It was shortly after the murder that took place against journalists of the satirical magazine Charlie Hebdo, in Paris in January 2015, that I was invited to the famous Austrian TV debate on Sunday evening. They had invited a group of people to discuss ‘Europe in Fear: The End of Tolerance?’ following the attacks, which were perpetrated by what we commonly refer to today as Jihadist terrorism.
Richard Bulliet observes that without the Islamic Revolution, Iran would be a very similar country to Pakistan. That is, Iran would be a country dominated by an elite that is globally integrated, internationally oriented and culturally separated from most of its population. This elite would present itself as being liberal and modern, but it would, at the same time, contrive to ensure that ordinary people would have minimal access to education, healthcare, public infrastructure, and justice (Bulliet, 2017).
As Pakistan approaches the 70th anniversary of its independence, Nawaz Sharif Pakistan’ Prime Minister and leader of its leading political party stepped down last month. It was the third time that Shariff failed to finish his term of office as Prime Minister. The country’s Supreme Court launched an investigation on corruption charges against now ex-Prime Minister Nawaz Sharif and his family after the infamous Panama Papers were leaked in April 2016.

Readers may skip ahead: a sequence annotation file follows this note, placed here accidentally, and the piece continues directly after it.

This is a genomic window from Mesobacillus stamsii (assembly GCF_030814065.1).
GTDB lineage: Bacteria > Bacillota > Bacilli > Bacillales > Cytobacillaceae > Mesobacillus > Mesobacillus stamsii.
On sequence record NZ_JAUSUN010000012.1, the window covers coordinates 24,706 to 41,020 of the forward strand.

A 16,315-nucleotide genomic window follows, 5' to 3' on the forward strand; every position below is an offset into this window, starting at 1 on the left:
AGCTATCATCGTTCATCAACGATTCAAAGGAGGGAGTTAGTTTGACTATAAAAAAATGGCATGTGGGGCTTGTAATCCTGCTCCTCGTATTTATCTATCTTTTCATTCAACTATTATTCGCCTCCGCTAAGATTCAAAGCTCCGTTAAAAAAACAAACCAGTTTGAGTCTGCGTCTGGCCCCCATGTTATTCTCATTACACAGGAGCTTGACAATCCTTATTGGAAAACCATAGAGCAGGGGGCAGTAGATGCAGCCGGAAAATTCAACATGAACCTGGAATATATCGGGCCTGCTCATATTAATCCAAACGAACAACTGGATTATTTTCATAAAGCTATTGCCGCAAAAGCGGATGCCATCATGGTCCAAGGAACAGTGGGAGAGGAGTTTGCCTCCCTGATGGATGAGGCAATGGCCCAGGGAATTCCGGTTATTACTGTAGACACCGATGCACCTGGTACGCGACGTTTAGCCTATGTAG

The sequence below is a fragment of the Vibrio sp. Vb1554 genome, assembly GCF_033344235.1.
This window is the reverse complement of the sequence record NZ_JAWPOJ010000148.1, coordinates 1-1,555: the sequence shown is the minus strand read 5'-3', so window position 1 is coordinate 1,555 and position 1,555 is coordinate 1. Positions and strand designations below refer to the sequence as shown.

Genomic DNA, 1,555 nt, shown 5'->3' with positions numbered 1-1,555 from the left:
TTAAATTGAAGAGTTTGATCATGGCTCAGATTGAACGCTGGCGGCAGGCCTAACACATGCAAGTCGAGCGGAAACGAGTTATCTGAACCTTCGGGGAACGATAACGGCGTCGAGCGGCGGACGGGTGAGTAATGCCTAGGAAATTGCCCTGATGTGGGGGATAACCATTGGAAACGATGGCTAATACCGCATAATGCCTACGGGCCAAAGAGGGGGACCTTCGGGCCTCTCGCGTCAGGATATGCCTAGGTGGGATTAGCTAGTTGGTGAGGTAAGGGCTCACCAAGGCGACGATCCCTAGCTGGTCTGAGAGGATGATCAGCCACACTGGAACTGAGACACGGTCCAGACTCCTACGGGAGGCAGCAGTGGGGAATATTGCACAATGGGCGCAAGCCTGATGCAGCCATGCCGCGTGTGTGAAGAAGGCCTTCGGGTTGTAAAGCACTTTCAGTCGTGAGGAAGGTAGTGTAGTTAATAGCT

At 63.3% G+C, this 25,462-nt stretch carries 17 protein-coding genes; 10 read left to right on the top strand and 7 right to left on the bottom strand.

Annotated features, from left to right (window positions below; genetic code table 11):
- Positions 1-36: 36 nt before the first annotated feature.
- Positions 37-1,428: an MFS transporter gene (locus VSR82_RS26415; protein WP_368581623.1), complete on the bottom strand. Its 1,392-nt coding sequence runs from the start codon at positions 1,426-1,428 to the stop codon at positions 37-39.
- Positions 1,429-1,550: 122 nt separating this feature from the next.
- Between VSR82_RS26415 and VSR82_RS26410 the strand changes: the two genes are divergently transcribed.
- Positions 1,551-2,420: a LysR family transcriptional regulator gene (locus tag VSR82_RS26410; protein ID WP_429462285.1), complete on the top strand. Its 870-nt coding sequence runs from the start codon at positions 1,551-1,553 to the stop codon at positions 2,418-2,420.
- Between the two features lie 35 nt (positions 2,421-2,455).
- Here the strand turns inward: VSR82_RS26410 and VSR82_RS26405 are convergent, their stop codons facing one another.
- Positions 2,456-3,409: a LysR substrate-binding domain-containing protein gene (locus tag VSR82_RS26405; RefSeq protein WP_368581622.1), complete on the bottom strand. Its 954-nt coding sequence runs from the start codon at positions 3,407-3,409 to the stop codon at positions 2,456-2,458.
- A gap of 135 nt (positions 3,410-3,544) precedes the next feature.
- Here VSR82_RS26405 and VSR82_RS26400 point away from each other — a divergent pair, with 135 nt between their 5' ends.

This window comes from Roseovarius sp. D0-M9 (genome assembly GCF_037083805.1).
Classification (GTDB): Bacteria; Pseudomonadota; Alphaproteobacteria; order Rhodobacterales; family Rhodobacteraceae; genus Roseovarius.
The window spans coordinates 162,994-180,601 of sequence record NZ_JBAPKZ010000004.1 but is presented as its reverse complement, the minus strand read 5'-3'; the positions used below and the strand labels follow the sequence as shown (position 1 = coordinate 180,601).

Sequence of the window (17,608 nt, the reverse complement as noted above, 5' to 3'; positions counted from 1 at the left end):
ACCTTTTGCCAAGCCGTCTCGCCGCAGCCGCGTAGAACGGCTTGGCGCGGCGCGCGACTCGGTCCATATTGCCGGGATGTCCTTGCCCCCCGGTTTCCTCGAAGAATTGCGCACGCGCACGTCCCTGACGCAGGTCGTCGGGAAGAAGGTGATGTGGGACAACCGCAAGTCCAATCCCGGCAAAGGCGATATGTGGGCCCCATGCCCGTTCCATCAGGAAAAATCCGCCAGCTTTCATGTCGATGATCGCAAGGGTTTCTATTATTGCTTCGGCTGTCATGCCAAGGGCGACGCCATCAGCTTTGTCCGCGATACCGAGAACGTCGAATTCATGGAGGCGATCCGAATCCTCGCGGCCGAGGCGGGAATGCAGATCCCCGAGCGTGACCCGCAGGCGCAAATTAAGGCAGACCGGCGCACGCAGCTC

The Black Prince is a film about Maharaja Duleep Singh and the British Empire, set in the late 1800s. It is based on real life events. Duleep Singh, the heir to Ranjit Singh’s Sikh kingdom in Punjab (which covered parts of both present day Pakistan and India), was taken from his mother, Maharani Jind Kaur, by the British when he a child and sent to England in 1848.
This post is part of a broader conversation on scholarship in Islamic Studies that was sparked by two recent articles, one by Omid Safi and one by Aaron Hughes. The Bulletin for the Study of Religion will be hosting a series of scholars in Islamic Studies weighing-in on this topic, so please stay tuned!